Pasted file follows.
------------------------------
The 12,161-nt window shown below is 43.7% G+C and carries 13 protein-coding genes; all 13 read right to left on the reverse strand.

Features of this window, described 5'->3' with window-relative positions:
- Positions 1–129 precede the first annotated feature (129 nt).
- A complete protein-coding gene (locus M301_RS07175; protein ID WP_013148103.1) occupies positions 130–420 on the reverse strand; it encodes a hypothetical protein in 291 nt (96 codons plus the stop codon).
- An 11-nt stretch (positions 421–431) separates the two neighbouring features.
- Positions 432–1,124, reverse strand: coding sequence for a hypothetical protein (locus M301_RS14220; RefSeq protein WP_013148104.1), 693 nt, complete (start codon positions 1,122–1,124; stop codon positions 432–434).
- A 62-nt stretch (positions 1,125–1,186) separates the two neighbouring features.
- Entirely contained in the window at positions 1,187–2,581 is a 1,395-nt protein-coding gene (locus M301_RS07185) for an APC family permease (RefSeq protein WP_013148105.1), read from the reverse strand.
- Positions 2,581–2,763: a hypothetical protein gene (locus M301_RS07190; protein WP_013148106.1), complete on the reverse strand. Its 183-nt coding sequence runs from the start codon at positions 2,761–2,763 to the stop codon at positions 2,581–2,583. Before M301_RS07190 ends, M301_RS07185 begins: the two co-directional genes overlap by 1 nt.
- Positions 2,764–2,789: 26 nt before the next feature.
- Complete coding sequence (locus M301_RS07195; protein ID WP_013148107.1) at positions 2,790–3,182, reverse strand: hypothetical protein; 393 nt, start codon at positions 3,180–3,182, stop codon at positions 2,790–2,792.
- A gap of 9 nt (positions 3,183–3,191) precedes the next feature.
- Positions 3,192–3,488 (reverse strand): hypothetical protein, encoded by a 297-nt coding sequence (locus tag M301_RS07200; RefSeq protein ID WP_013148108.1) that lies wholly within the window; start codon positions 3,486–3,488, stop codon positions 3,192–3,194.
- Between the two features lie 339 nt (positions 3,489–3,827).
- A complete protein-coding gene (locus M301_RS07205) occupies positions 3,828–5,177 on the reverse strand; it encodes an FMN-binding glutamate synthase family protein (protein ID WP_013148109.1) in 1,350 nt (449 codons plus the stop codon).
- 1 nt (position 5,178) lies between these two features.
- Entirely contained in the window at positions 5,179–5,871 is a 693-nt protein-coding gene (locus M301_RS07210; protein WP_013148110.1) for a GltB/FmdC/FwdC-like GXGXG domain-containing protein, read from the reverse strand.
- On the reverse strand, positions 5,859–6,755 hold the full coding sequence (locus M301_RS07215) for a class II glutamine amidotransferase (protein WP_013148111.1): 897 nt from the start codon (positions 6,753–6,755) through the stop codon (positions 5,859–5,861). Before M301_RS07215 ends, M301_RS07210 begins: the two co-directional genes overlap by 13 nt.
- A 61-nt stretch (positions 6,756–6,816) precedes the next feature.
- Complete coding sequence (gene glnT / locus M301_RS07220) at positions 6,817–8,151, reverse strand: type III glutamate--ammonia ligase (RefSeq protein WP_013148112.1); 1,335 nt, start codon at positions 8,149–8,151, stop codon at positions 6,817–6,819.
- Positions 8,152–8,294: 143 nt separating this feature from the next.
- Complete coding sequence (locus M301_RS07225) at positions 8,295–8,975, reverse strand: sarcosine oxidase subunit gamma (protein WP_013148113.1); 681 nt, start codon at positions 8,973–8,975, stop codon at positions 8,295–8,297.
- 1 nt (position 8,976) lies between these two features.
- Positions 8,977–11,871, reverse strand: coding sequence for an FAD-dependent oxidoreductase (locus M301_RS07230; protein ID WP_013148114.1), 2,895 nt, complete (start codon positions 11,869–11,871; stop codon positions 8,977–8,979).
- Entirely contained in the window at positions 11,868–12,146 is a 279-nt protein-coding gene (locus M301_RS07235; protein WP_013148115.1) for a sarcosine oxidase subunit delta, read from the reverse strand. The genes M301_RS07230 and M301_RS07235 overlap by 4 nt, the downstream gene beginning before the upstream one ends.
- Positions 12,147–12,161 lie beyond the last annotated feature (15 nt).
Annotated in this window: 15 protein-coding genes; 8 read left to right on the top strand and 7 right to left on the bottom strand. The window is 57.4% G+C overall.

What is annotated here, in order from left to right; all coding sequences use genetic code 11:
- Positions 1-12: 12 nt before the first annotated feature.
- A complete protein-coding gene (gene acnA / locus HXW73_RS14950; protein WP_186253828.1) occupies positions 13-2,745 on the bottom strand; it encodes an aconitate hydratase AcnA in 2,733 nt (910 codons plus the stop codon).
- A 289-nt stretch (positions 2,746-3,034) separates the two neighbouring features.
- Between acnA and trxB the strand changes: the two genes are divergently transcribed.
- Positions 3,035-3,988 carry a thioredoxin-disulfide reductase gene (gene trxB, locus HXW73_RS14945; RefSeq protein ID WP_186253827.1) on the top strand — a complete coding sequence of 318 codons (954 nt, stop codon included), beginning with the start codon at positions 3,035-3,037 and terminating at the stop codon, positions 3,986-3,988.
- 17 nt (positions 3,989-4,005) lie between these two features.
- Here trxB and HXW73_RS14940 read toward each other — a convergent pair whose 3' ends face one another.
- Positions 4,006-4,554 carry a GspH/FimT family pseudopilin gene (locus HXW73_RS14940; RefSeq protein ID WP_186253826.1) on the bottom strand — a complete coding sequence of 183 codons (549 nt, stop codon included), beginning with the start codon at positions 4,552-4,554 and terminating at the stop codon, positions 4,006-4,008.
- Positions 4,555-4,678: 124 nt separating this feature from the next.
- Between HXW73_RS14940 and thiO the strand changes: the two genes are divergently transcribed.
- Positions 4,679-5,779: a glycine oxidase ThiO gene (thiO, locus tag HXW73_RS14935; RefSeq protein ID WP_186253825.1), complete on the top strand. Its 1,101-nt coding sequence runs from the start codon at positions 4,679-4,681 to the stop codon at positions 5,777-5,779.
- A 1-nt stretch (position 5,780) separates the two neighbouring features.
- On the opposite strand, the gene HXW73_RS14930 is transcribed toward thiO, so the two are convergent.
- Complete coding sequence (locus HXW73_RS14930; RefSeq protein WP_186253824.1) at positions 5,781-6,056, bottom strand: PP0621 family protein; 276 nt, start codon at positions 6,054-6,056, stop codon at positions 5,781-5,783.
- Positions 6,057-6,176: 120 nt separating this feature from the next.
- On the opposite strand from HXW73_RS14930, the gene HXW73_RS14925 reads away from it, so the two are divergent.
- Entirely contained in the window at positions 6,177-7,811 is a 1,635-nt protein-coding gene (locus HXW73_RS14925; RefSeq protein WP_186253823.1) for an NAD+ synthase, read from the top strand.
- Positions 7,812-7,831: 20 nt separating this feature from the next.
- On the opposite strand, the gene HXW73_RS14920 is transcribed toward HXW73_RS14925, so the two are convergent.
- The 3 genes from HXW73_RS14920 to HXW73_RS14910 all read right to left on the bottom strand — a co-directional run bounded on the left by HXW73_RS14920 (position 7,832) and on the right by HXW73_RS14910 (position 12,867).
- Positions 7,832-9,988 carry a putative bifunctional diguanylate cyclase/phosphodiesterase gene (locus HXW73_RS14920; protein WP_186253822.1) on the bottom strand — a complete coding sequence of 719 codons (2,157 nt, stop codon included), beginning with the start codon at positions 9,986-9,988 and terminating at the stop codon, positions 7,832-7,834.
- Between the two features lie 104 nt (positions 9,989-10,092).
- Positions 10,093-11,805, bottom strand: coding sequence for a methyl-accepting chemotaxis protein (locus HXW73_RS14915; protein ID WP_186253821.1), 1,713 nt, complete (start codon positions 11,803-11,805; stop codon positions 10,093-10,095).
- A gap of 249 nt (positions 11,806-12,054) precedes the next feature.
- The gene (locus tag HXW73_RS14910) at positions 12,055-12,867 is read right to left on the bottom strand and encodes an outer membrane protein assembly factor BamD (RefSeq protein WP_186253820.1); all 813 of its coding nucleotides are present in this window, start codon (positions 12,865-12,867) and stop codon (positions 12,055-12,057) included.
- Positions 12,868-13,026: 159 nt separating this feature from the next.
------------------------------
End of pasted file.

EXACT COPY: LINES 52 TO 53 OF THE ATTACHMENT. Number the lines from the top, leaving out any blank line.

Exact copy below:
- A gap of 249 nt (positions 11,806-12,054) precedes the next feature.
- The gene (locus tag HXW73_RS14910) at positions 12,055-12,867 is read right to left on the bottom strand and encodes an outer membrane protein assembly factor BamD (RefSeq protein WP_186253820.1); all 813 of its coding nucleotides are present in this window, start codon (positions 12,865-12,867) and stop codon (positions 12,055-12,057) included.